The day ended when Matt finished with his spinal MRI at about 9 p.m. We fell into bed, exhausted from the day, hopeful that with Gamma Knife, we were one day closer to the next upswing. Or, better yet, one day closer to a cure.

That night, for the first time in weeks, I slept.

August 29, 2017: Last Beach Day

August 29th, 2017 was the last day Matt and I had left at the beach to make the most of our vacation with the kids. We had less than twenty-four hours to make lasting memories. And less than ideal weather for the beach.

The cloudy skies and cool temperatures from the day before devolved into soaking downpours and miserable moods. We struggled to find something to do and finally decided on the arcade. Along with most of the other families staying in the beach town.

The arcade was crowded and loud. Bright lights blinked on and off, kids screamed, games blared and boomed and buzzed. And at the end, the line to claim a prize circled the entire arcade. It was too much for Matt. He was frustrated—I blamed the Dex—and left to wait for us in the car. (Though to be fair, every parent there would have preferred to wait in the car.)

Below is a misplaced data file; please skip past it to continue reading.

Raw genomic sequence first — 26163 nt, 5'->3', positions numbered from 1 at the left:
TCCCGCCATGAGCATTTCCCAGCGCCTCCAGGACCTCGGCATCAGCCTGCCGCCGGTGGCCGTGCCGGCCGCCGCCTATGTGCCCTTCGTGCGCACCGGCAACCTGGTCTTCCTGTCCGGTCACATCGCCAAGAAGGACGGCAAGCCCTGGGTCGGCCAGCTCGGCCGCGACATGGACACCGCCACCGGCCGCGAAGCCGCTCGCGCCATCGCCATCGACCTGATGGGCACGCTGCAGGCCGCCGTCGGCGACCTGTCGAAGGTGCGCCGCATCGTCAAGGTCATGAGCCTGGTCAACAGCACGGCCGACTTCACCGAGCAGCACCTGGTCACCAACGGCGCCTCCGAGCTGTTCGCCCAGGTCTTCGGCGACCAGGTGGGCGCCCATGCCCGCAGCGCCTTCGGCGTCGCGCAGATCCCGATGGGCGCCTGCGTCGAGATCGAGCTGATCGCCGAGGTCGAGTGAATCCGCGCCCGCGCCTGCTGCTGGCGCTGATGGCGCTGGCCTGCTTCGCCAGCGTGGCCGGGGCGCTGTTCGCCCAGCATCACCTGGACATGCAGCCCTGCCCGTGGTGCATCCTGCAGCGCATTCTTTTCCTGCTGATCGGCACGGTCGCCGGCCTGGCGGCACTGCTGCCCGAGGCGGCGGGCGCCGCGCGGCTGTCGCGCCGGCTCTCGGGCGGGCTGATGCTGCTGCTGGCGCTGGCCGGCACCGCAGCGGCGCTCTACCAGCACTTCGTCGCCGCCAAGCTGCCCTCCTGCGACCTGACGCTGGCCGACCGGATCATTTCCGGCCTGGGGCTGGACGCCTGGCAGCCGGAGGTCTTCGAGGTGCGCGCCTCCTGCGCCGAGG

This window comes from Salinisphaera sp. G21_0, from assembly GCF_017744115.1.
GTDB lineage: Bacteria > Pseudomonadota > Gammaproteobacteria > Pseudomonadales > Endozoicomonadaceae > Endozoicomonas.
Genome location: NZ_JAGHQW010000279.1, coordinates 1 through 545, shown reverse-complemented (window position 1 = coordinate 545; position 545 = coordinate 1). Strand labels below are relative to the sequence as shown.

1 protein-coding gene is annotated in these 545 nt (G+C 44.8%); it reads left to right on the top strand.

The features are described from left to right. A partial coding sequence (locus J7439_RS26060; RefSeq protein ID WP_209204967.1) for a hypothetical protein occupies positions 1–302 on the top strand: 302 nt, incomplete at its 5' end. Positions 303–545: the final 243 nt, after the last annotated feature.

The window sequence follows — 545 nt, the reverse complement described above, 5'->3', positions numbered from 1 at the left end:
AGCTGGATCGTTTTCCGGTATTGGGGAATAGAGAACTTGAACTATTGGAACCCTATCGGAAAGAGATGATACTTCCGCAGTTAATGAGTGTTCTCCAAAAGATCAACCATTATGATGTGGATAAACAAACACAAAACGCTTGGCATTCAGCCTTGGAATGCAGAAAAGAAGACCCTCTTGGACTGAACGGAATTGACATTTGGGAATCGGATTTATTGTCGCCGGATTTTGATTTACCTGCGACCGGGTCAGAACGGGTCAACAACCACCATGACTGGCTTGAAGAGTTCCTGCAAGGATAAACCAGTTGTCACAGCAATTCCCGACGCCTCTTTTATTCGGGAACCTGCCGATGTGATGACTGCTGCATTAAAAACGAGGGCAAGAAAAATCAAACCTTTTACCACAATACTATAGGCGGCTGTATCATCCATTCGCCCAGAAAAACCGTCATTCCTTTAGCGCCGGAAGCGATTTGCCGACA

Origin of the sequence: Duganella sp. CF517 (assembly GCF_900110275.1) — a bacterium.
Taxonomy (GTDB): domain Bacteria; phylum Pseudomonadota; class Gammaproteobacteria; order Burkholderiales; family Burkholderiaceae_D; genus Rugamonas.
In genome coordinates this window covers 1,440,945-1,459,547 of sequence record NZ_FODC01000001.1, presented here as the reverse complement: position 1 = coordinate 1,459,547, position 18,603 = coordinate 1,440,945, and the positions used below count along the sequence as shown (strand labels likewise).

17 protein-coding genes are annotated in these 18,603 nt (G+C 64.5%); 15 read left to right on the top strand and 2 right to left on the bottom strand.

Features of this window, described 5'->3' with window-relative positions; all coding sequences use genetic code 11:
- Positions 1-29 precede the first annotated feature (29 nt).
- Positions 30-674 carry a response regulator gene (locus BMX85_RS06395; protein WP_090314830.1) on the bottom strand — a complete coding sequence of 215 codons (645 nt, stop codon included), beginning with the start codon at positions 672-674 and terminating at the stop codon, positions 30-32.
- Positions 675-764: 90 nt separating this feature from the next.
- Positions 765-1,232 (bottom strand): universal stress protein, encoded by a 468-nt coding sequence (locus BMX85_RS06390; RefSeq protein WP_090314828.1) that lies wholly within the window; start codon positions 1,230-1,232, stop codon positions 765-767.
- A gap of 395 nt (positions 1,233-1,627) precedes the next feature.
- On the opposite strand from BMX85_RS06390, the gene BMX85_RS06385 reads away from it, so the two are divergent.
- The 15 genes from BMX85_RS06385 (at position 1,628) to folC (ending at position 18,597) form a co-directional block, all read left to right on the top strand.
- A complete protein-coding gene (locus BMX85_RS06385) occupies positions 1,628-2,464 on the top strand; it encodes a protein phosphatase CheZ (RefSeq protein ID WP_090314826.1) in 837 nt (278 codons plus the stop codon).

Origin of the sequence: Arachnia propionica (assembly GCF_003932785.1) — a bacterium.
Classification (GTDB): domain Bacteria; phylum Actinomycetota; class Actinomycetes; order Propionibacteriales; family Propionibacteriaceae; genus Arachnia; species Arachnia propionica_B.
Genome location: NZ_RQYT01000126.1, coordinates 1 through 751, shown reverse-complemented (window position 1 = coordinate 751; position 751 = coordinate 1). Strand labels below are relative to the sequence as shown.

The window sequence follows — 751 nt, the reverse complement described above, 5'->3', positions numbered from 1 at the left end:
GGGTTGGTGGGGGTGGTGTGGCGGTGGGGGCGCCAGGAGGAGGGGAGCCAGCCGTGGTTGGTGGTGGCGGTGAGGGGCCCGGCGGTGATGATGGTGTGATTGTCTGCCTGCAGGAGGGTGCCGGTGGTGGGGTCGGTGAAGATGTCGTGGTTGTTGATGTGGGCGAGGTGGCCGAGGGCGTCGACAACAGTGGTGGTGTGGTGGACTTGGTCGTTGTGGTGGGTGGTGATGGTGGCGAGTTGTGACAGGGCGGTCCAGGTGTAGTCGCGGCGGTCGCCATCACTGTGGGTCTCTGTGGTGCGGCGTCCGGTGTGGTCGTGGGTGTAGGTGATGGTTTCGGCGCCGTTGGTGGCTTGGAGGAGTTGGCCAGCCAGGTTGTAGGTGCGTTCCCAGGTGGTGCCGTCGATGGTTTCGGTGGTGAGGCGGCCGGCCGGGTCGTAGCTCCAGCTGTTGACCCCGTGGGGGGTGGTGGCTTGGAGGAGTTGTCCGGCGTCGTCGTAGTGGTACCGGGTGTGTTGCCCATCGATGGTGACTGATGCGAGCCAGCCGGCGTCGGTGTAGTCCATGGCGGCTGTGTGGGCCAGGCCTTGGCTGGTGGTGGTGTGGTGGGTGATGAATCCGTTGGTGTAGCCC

That night, we (Matt and I) said good night to G and H and made the lonely trip back home. (Our flight to North Carolina was early the next morning.) I texted a friend to tell her that I was struggling leaving the kids. I knew they’d be fine with Matt’s family,—more than fine— and we’d left them in order to travel to Duke for treatments before, but leaving them this time tore me apart. Even a year ago, I understood why leaving G and H was more difficult than it had ever been.

I wanted to be the fun parents at the beach. I wanted to go to the arcade and look for seashells by the shore. I wanted to go out for ice cream and point out the colors in a sunset. I wanted to be who we once were, who we simply couldn’t be anymore. Too much of our mental energy was spent on brain cancer. Conversations and thoughts revolved around medications and appointments. Matt wasn’t himself—often withdrawn, plagued by double vision and pain, afflicted with bouts of confusion—and I was lost in my own worry and anguish and anxiety.